MD Anderson's 'discipline agnostic' leadership approach improved engagement by double-digits

Houston-based MD Anderson Cancer Center saw year-over-year declines in leadership and engagement scores on their employee engagement survey. When it launched a leadership institute, those scores improved by double-digits. 

Courtney Holladay, PhD, is the associate vice president of the MD Anderson Leadership Institute. Before the institute launched in September 2018, the center's leadership initiatives were segmented — programs for nursing, faculty, pharmacy and administration were spread across their individual departments. But when employee engagement scores started sinking, the center knew it was time to make a change. 

"Work is done across teams —  it's interprofessional," Dr. Holladay told Becker's. "And leadership is something that is discipline agnostic, meaning you need the same leadership characteristics no matter what domain or profession you're in." 

Thus, the MD Anderson Leadership Institute pulled all its leadership programs under one roof to become "discipline agnostic." It operates under the belief that everyone can be a leader, making its services available to all employees. 

And many employees make use of them. Around 50 percent of the center's workforce utilizes the institute's services, and 95 percent of the executive leadership team completes their core curriculum on an annual basis. Dr. Holladay aims to see 100 percent saturation in the next two to three years. 

There are five levels of development within the institute, according to Dr. Holladay, beginning on the frontlines and moving up to the C-suite. Within each level are three tiers of development: "core," "accelerate" and "discover." The core is the foundational level, which teaches participants to be successful in their current role. Accelerate and discover seek to prepare people for their next level of leadership.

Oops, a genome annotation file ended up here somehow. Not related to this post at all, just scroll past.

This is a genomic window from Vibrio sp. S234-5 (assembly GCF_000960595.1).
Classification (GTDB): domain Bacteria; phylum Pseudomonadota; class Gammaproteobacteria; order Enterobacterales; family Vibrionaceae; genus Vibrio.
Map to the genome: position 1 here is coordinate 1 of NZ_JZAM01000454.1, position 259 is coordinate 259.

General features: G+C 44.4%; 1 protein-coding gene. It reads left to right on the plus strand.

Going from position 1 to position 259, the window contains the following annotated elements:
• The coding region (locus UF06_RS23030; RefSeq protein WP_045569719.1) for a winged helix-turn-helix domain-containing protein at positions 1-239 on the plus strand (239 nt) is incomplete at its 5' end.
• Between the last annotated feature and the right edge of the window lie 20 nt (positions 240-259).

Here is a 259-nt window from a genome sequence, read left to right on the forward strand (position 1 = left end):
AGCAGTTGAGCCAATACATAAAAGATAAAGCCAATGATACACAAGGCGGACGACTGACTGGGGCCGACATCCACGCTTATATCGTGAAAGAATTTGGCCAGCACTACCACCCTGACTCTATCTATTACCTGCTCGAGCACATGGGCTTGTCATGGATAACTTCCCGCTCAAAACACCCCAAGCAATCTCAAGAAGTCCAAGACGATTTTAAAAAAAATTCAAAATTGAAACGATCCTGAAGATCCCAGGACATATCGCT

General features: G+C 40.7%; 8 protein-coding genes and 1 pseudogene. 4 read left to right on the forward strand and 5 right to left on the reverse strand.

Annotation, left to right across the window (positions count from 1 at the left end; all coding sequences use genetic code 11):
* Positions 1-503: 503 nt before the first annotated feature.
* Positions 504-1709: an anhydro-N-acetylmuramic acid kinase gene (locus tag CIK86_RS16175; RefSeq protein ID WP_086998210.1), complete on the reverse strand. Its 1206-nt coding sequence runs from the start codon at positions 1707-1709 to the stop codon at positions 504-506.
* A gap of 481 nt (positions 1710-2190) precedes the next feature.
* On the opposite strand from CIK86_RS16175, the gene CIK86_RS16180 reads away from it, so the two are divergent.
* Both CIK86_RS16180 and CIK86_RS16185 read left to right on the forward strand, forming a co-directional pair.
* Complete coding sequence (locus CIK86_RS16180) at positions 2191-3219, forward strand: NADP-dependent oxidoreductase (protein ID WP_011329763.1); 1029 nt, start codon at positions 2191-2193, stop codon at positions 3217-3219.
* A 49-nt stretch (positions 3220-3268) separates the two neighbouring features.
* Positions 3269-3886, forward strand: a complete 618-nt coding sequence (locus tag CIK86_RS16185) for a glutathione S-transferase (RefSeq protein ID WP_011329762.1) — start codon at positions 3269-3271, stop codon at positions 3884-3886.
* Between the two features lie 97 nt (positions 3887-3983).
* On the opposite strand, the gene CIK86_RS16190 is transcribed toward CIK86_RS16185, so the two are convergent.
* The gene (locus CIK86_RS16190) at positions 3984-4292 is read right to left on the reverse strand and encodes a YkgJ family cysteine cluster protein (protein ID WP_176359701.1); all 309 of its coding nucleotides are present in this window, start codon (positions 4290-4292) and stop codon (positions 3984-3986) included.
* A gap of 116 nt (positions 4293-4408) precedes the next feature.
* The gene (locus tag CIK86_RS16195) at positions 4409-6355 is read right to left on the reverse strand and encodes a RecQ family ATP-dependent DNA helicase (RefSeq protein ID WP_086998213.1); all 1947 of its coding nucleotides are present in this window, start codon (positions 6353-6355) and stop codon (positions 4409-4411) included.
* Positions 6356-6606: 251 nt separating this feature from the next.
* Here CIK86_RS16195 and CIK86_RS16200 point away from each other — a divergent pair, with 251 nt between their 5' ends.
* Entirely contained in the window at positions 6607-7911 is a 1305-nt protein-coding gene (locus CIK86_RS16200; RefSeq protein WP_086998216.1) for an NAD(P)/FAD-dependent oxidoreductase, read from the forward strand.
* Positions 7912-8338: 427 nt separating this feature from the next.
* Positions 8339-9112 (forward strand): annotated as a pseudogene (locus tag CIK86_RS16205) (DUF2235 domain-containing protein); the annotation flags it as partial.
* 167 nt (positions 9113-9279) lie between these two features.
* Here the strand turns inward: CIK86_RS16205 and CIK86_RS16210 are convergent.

Outside of the curriculum-based program, the institute offers several other services: mentoring, change enablement, team development. But one of the most impactful has been the coaching program, Dr. Holladay said. 

"It's one of the places where we've seen the most gains and evidence of the importance of the work we're doing. We have demonstrated outcomes," she said. "People who are participating in coaching are seeing lower turnover, higher performance ratings — even more publications and more patent acceptances." 

MD Anderson employees who receive coaching have a 50 percent lower turnover rate than those who do not, according to data Dr. Holladay shared with Becker's. They also have a 3 percent faster rate of promotion and 3 percent higher overall performance scores, as rated by their direct supervisor. 

The coaches are certified through an accredited program at the International Coaching Federation, in partnership with Houston-based Rice University. There are about 150 coaches in the program, according to Dr. Holladay. 

MD Anderson's next employee engagement survey is coming up in February, and Dr. Holladay hopes to see sustained improvement in favorability ratings. In 2017, before the leadership institute launched, employees rated engagement 66 percent and leadership 61 percent. In 2019, engagement leapt to 78 percent and leadership to 75 percent. 

In the most recent survey conducted in 2021, employees rated engagement 89 percent and leadership 85 percent. 

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